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Old 07-02-2017, 09:02 AM   #45
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Default Re: Rare '40 convertible restoration project

Hey Kube - really fun post (I know nothing about 40' Ford cars - except the engines). I have a 40 Merc Coupe - obviously a different beast all together. Mine is unrestored, but I have everything for it except an original 40 Merc engines. I'm not into stock engines, so that is not a concern for me. Like you, I think I have a big dose of OCD when it comes to how I work, my attention to minute details, things I obsess with, etc.. In truth, sometimes it is the most minute detail of something that captures my interest the most. LOL!

I think I enjoy the research, problem solving and work more than the driving. But, I must say that starting a new high-performance flathead for the first time - is always Christmas for me! The long work that goes into the build, getting ready for the first fire, the anticipation, the anxiety, etc -- it brings me back to being a 15 year old kid when I fired up my first 286 cube flathead. Funny how we just love the details of building things . . . but when they're done, we really want to just do it again . . .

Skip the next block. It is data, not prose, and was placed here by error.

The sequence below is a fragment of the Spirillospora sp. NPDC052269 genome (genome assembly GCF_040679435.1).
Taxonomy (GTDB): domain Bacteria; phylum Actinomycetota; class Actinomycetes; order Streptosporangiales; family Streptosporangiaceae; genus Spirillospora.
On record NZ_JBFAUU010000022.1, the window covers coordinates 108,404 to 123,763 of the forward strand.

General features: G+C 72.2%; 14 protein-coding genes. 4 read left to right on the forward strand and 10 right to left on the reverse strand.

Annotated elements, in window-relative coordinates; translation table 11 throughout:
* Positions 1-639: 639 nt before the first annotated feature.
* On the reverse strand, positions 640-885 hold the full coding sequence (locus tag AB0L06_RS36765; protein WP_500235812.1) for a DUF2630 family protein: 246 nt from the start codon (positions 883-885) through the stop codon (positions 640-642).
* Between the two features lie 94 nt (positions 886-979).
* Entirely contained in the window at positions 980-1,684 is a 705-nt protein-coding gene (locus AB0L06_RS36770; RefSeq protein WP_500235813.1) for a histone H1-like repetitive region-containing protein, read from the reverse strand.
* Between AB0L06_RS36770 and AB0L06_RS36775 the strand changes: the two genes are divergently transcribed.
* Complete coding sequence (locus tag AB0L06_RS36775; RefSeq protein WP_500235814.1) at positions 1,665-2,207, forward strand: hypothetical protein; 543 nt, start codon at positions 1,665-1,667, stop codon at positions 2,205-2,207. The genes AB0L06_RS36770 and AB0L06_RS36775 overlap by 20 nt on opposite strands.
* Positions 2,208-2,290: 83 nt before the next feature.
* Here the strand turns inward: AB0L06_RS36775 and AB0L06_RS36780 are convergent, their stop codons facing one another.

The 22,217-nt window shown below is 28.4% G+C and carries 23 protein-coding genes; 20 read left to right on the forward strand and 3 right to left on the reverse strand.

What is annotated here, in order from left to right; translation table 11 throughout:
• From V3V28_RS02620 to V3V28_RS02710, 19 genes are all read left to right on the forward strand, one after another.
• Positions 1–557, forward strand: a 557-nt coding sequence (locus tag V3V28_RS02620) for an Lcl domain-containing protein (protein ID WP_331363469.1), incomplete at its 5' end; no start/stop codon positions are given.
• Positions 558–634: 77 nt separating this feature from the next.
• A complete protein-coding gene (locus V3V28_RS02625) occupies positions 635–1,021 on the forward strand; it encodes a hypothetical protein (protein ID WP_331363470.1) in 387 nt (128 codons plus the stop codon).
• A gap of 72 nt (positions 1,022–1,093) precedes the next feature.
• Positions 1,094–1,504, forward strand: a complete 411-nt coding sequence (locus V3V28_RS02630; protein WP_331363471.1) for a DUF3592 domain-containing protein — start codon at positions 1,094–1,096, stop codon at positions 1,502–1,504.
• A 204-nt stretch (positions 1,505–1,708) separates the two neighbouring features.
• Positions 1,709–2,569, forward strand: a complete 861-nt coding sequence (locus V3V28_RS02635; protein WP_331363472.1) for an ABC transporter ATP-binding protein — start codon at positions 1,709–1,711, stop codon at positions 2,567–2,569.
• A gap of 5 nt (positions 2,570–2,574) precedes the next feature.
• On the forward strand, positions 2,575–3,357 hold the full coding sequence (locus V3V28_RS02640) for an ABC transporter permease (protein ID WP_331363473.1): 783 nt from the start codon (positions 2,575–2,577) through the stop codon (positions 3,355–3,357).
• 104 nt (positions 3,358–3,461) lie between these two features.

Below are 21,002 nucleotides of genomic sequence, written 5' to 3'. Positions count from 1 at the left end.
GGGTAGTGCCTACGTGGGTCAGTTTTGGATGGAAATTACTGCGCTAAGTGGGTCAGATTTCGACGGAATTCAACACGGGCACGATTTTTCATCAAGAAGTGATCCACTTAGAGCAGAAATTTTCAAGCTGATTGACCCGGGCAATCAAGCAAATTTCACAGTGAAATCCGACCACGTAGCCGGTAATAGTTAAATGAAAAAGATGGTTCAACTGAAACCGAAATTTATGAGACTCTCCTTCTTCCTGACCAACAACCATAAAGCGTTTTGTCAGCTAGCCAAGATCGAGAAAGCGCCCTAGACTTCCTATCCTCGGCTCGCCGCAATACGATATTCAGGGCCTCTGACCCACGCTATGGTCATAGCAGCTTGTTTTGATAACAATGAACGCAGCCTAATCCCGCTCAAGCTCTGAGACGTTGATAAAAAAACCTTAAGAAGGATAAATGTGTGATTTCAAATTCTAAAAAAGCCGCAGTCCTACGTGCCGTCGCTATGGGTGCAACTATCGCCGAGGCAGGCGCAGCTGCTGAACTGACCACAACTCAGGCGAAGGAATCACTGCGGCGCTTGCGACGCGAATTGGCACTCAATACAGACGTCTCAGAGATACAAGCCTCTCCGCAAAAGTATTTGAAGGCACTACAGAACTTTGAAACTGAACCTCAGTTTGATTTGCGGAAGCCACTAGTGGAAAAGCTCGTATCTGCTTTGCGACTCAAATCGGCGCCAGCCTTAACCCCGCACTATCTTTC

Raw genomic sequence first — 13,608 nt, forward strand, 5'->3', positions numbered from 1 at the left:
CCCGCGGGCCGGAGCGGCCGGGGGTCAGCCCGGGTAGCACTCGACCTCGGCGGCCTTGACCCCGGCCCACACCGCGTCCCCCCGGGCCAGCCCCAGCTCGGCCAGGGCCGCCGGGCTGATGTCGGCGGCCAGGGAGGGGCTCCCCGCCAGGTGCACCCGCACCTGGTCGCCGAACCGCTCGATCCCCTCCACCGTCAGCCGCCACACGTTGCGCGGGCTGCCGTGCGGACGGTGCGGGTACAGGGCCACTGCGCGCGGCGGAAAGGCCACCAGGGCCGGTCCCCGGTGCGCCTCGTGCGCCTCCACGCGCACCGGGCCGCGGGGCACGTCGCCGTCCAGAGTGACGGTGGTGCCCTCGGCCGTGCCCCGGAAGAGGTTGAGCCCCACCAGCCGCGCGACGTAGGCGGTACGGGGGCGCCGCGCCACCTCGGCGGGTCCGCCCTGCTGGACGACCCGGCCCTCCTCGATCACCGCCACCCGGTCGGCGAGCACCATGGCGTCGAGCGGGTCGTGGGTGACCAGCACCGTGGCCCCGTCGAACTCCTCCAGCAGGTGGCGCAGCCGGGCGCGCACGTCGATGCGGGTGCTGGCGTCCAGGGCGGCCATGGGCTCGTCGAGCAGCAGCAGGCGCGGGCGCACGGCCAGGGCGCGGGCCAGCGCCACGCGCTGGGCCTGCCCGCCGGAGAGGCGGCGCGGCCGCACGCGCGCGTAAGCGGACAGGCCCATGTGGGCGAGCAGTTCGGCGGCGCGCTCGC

Great work and thanks for sharing!
B&S

Here is the 41-42 Merc Engine for my 32 - another '6 month' engine build that took 2 years!
IMG_1372 copy.jpg
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Old 07-02-2017, 11:18 AM   #46
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Default Re: Rare '40 convertible restoration project

B&S, that is the same engine color I am using on a 48 engine for a 33 project. Love the color!
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Old 07-02-2017, 12:11 PM   #47
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Default Re: Rare '40 convertible restoration project

Nice but just takes cubic dollars!
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Old 07-03-2017, 09:12 AM   #48
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Default Re: Rare '40 convertible restoration project

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Sounds like a much later engine than 1940.
The prefix would indicate 57,but I didn't think that heads were being produced that late.
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Old 07-03-2017, 09:32 AM   #49
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Default Re: Rare '40 convertible restoration project

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The prefix would indicate 57,but I didn't think that heads were being produced that late.
The heads were produced in to the mid to late 60's.
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Old 07-03-2017, 09:40 AM   #50
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Default Re: Rare '40 convertible restoration project